Martin Luther Quick Quote

For years I had heard the quote from Luther to “let our sins be strong” or to simply “sin boldly.”  Luther’s point was that Christ died for real sins and not the sins of our imaginations or the imaginations of others that some would seek to impose on us. The quote is from a letter that Luther wrote to Melanchthon in 1521 concerning the question of whether or not monks should break their vows. I had never read the letter before and only came across it last week in another helpful post from Dr. R. Scott Clark over at his Heidleblog. Interestingly, Luther’s famous saying was mentioned again in a sermon this morning. So, here is the relevant portion of that letter:

If you are a preacher of mercy, do not preach an imaginary but the true mercy. If the mercy is true, you must therefore bear the true, not an imaginary sin. God does not save those who are only imaginary sinners. Be a sinner, and let your sins be strong, but let your trust in Christ be stronger, and rejoice in Christ who is the victor over sin, death, and the world. We will commit sins while we are here, for this life is not a place where justice resides. We, however, says Peter (2. Peter 3:13) are looking forward to a new heaven and a new earth where justice will reign. It suffices that through God’s glory we have recognized the Lamb who takes away the sin of the world. No sin can separate us from Him, even if we were to kill or commit adultery thousands of times each day. Do you think such an exalted Lamb paid merely a small price with a meager sacrifice for our sins? Pray hard for you are quite a sinner.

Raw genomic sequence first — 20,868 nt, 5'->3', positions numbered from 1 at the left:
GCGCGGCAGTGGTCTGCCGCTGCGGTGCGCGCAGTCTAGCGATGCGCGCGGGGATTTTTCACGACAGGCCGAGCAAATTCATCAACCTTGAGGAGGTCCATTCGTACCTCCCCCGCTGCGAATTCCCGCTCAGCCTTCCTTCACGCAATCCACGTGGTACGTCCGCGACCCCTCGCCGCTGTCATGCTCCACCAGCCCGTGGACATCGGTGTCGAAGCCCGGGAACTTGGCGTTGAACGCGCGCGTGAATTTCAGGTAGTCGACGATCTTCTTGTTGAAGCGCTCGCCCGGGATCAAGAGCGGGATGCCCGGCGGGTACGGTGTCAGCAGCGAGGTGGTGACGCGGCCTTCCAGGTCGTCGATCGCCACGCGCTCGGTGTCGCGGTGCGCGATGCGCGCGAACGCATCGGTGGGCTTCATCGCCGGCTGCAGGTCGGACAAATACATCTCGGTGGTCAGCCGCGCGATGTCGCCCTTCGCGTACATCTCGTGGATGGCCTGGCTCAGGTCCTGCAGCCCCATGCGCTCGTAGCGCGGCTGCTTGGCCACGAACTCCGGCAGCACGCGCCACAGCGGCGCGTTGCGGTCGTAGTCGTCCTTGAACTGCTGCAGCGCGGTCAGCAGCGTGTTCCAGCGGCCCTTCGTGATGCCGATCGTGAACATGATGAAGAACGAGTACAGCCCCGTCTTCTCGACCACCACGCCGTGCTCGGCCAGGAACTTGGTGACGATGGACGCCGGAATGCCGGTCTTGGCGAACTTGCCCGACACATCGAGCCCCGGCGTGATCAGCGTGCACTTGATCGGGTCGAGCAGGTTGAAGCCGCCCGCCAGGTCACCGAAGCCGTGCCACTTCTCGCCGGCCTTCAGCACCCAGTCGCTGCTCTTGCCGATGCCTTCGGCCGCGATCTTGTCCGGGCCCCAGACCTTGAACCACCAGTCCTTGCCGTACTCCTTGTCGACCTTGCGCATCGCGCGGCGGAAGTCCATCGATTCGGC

Explore posts in the same categories: Theology

4 Comments on “Martin Luther Quick Quote”

  1. Eric Says:

    It is amazing how many, in Presbyterian circles, including pastors who misinterpret Luther in this statement in order to marginalize the doctrine of justification by belief alone of which he was such and adamant proponent so they can cast him as an advocate of license.

  2. qeqesha Says:

    It is a bit of a concern as one wanders how many of the oft repeated “sayings” of people from the past are an accurate reflection of what was really said!!!

    I have posted a new topic at my blog —,


  3. qeqesha Says:

    Oh, and there is a new review at the Trinity Foundation by W Gary Crampton on Anderson’s book on Paradox.


  4. JoAnn Says:

    I take it to mean that we shouldn’t justify, minimize or make our sins “small in our minds”. Whether they be murder or the thought of murder, they are still sins and we tend to minimize our sins in our pleas for forgiveness. Sin is sin and we are all sinners.

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